Skip to content

Terminal Window Terminal Window


An operating system is responsible for managing and protecting the resources of a computer. The exploration of operating systems centers around topics such as virtualization, concurrency, persistence, and security. The operating system is one of the most complex software systems that humans have implemented. Your use of a computer is normally mediated by some operating systems like Linux. Even though many software engineers do not need to implement their own operating system, there are significant benefits to understanding how operating systems work.

Hardware Terms

  • Disk: The disk drive consists of sectors (512 byte blocks), each that can be read or written. They are numbered from 0 to n-1 which are its address spaces of the drive. The disk stores the static data and the program code for the operating system and the disk is used by the RAM in order to load this static data and the program code into this memory system.

  • CPU: The CPU or central processing unit, is responsible for processing actions that the kernel needs to perform in a timely fashion. The process code gets sent over to the scheduler after the CPU goes through it and makes the changes accordingly.

  • RAM: The RAM, or address space, is the computer's memory that is used to store working data or machine code, this refers to live actions that the computer's memory needs to recall from the system. The RAM uses segmentation to split the static data into different sections of the memory.

Software Terms

  • File System: The file system is a software system to keep all of your files easily stored/ sorted and accessible by the operating system.

  • Kernel: The kernel is the brain of the process that ties together all of the parts of an operating system. It works on your behalf to do what needs to be done without you, the user, having to initiate these processes.

  • Scheduler: The scheduler is responsible for determining the order that the processes are run through the use of policies. The scheduler (policies) pushes the newly sorted order of processes from the process list onto the CPU who will execute these actions.

  • Process: The process takes in a running program; as well as the state/ status and the registers/info. The CPU can change the process with the help of the scheduler. Also the process gets affected by the RAM to allocate memory depending on the loaded data. After all processes are computed they are sent to the process list in a neatly organized fashion.

  • Process List: The process list is a pre-ordered list of processes that have been sent over from the process block of the OS system. These processes still need to be sorted and ran through the CPU in order to get specific things done for the operating system.

  • Process API: The process API is a part of the software, it is code that calls on/ manages processes on the file system. With the help of the file system, processes get identified and sent to the process list.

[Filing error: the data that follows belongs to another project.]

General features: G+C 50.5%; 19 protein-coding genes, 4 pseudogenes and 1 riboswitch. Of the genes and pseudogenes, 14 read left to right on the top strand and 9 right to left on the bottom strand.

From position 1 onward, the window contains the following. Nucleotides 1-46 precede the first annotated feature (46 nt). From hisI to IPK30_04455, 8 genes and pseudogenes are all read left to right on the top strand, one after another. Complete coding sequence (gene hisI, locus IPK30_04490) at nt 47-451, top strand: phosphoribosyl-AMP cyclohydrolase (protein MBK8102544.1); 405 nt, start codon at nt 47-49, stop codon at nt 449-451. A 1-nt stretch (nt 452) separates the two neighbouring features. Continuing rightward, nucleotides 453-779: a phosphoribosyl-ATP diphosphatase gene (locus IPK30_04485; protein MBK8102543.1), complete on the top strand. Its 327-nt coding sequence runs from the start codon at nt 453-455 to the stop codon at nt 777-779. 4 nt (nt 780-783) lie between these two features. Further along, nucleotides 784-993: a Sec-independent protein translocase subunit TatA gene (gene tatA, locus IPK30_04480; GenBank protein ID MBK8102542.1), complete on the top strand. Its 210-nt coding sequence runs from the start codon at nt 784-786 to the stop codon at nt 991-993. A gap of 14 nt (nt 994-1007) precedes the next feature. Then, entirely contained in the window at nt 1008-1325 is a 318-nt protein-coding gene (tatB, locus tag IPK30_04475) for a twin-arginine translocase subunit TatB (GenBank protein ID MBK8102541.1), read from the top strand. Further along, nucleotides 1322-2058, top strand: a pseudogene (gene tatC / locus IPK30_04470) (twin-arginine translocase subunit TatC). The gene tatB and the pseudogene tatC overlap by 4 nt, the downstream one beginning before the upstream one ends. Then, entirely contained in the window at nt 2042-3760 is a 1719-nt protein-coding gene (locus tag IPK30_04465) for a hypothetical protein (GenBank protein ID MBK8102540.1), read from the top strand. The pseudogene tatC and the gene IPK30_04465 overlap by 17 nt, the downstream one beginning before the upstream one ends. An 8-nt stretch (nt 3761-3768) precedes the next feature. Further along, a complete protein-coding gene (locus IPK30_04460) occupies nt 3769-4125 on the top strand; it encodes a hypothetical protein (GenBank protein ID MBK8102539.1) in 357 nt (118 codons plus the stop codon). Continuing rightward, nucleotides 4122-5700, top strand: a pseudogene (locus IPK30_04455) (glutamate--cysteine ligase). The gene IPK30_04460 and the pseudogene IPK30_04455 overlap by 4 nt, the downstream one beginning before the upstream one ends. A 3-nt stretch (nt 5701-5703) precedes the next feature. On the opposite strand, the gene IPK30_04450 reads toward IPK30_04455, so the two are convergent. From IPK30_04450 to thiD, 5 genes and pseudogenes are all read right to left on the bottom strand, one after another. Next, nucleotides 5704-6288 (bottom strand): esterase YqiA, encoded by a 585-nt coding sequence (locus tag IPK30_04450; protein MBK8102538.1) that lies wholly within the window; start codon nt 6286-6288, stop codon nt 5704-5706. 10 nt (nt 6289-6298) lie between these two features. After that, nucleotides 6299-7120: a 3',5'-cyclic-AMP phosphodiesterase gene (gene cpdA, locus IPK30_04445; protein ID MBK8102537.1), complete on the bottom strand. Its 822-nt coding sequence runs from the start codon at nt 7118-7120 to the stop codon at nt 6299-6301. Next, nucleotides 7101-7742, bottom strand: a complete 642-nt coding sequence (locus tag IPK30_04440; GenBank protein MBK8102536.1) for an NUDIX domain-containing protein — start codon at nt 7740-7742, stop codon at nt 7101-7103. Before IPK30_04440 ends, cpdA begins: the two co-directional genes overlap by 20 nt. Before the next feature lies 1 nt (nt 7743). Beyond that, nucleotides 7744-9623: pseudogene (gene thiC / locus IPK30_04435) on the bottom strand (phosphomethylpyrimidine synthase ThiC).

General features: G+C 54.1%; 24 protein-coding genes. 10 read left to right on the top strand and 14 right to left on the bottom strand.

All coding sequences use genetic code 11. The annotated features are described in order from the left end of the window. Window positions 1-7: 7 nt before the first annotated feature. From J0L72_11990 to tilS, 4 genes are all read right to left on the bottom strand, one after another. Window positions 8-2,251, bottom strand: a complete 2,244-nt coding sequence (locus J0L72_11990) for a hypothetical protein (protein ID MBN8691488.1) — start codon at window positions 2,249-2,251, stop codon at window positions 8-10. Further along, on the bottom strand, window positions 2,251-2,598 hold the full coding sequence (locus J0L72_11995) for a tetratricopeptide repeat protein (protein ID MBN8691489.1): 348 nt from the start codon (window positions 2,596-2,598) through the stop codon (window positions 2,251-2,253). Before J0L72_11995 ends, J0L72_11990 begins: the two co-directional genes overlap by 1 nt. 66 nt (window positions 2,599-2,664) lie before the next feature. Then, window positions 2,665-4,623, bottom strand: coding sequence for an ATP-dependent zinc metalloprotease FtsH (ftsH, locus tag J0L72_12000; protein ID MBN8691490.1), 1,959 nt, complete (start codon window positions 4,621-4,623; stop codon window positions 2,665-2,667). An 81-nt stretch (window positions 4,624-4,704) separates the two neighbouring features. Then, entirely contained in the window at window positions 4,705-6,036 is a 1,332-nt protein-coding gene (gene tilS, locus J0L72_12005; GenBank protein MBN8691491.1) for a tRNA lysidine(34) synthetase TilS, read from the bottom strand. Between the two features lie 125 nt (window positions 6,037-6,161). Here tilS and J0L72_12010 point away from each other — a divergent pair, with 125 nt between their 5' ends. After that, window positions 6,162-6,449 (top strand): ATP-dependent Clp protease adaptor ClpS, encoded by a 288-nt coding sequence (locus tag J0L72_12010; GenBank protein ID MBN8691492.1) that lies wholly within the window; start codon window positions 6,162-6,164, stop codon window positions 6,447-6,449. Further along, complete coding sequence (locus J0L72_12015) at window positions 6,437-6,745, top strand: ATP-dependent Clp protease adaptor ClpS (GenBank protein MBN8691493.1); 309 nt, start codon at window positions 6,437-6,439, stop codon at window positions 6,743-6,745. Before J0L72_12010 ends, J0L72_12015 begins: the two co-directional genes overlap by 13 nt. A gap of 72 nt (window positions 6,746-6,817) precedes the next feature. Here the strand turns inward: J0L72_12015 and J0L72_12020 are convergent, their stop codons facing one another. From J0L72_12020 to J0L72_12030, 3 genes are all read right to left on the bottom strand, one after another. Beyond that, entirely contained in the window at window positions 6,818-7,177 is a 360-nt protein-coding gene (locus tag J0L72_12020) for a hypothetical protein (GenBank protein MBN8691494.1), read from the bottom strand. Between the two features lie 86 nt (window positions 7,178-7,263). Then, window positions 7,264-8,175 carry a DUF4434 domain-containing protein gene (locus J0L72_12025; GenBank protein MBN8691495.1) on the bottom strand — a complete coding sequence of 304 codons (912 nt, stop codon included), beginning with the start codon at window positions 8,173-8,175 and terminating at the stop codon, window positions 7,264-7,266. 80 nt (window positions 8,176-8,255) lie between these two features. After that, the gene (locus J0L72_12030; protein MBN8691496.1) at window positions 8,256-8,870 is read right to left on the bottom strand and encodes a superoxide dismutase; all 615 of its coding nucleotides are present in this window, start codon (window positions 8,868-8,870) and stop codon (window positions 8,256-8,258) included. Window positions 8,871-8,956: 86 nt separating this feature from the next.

• Security: The security of the OS is the big body guard that can protect the different components of the OS from unauthorized access. The security can examine and or alter any process memory. Also the OS gets read, written, deleted or corrupt any type of file on any writeable persistent storage medium, including any internal or external drives. Another important part of the security process is that it can change the scheduling or even halt the execution of any process. There are also more actions for the security process that will be covered this semester.

  • Policies: Policies are ways to choose which activities to perform. They are algorithms for making scheduling decisions, and refers to what needs to be done (i.e. activities to perform).

  • Mechanisms: Mechanisms are a very important process tool, they are used to send processes to and from the scheduler and the CPU. In relation to mechanisms, it is also the technique for enacting policy decisions, and refers to how to do it (i.e. implementation to enforce policy).

  • Segmentation: Segmentation is a memory management technique by splitting up the static data into different sections in the memory. There are types of segmentation: virtual memory segmentation and simple segmentation. Virtual memory segmentation is where each process is divided into a number of segments where not all of which are resident at one point in time. On the other hand, simple segmentation is where each process is divided into a number of segments where all of which are loaded into memory at run time, though not necessarily contiguously.

  • Concurrency: Concurrency is the execution of a set of multiple instruction sequences at the same time. This occurs when there are several process threads running in parallel. It takes threads from the process before it can hit the process list. These processes get split into multiple smaller processes and then fed to the process list.


This course currently uses the free, online, open-access textbook Operating Systems: Three Easy Pieces by Remzi H. Arpaci-Dusseau and Andrea C. Arpaci-Dusseau. This means that you can download PDFs of each chapter complete projects on this site!

Updated: 2022-12-14   Created: 2022-08-29
Create an issue to share feedback on "Introduction"
Check out all the exciting topics covered on this site
Recent Author: gvanzin-allegheny